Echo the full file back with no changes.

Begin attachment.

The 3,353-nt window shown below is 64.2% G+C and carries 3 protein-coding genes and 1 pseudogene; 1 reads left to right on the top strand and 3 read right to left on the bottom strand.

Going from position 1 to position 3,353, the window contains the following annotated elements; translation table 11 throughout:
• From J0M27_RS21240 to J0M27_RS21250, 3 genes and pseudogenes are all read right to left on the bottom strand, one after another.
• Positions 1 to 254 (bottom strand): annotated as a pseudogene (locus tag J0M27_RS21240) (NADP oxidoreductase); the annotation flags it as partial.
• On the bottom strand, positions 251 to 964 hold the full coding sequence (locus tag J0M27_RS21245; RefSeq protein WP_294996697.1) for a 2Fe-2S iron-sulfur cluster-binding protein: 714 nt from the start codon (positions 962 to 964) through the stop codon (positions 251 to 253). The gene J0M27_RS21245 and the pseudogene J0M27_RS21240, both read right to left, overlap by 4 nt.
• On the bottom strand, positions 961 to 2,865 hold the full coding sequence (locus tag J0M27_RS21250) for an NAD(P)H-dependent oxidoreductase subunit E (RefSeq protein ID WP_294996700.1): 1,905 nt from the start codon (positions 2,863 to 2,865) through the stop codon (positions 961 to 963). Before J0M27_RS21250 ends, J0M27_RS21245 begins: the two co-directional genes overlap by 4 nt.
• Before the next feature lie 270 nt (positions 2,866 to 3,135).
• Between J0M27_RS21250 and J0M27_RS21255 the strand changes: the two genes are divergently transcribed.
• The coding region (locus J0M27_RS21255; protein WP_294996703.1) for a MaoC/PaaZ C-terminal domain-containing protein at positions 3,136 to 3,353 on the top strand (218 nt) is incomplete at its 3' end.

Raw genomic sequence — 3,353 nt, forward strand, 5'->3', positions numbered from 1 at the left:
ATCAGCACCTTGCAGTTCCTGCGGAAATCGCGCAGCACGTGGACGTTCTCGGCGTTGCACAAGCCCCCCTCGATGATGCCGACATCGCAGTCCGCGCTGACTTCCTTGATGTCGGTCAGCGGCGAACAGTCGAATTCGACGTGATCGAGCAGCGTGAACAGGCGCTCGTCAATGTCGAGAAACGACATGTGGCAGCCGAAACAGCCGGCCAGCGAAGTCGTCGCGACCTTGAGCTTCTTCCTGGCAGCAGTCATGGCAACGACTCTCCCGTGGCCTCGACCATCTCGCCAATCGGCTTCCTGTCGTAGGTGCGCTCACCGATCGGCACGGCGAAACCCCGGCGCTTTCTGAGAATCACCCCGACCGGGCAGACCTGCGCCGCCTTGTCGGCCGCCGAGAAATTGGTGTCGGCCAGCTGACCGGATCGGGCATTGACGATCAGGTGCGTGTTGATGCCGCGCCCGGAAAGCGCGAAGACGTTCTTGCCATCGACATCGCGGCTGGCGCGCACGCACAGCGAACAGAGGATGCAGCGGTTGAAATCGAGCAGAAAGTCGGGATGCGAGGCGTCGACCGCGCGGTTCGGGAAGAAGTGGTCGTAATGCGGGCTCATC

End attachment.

The 3,353-nt window shown below is 64.2% G+C and carries 3 protein-coding genes and 1 pseudogene; 1 reads left to right on the top strand and 3 read right to left on the bottom strand.

Going from position 1 to position 3,353, the window contains the following annotated elements; translation table 11 throughout:
• From J0M27_RS21240 to J0M27_RS21250, 3 genes and pseudogenes are all read right to left on the bottom strand, one after another.
• Positions 1 to 254 (bottom strand): annotated as a pseudogene (locus tag J0M27_RS21240) (NADP oxidoreductase); the annotation flags it as partial.
• On the bottom strand, positions 251 to 964 hold the full coding sequence (locus tag J0M27_RS21245; RefSeq protein WP_294996697.1) for a 2Fe-2S iron-sulfur cluster-binding protein: 714 nt from the start codon (positions 962 to 964) through the stop codon (positions 251 to 253). The gene J0M27_RS21245 and the pseudogene J0M27_RS21240, both read right to left, overlap by 4 nt.
• On the bottom strand, positions 961 to 2,865 hold the full coding sequence (locus tag J0M27_RS21250) for an NAD(P)H-dependent oxidoreductase subunit E (RefSeq protein ID WP_294996700.1): 1,905 nt from the start codon (positions 2,863 to 2,865) through the stop codon (positions 961 to 963). Before J0M27_RS21250 ends, J0M27_RS21245 begins: the two co-directional genes overlap by 4 nt.
• Before the next feature lie 270 nt (positions 2,866 to 3,135).
• Between J0M27_RS21250 and J0M27_RS21255 the strand changes: the two genes are divergently transcribed.
• The coding region (locus J0M27_RS21255; protein WP_294996703.1) for a MaoC/PaaZ C-terminal domain-containing protein at positions 3,136 to 3,353 on the top strand (218 nt) is incomplete at its 3' end.

Raw genomic sequence — 3,353 nt, forward strand, 5'->3', positions numbered from 1 at the left:
ATCAGCACCTTGCAGTTCCTGCGGAAATCGCGCAGCACGTGGACGTTCTCGGCGTTGCACAAGCCCCCCTCGATGATGCCGACATCGCAGTCCGCGCTGACTTCCTTGATGTCGGTCAGCGGCGAACAGTCGAATTCGACGTGATCGAGCAGCGTGAACAGGCGCTCGTCAATGTCGAGAAACGACATGTGGCAGCCGAAACAGCCGGCCAGCGAAGTCGTCGCGACCTTGAGCTTCTTCCTGGCAGCAGTCATGGCAACGACTCTCCCGTGGCCTCGACCATCTCGCCAATCGGCTTCCTGTCGTAGGTGCGCTCACCGATCGGCACGGCGAAACCCCGGCGCTTTCTGAGAATCACCCCGACCGGGCAGACCTGCGCCGCCTTGTCGGCCGCCGAGAAATTGGTGTCGGCCAGCTGACCGGATCGGGCATTGACGATCAGGTGCGTGTTGATGCCGCGCCCGGAAAGCGCGAAGACGTTCTTGCCATCGACATCGCGGCTGGCGCGCACGCACAGCGAACAGAGGATGCAGCGGTTGAAATCGAGCAGAAAGTCGGGATGCGAGGCGTCGACCGCGCGGTTCGGGAAGAAGTGGTCGTAATGCGGGCTCATC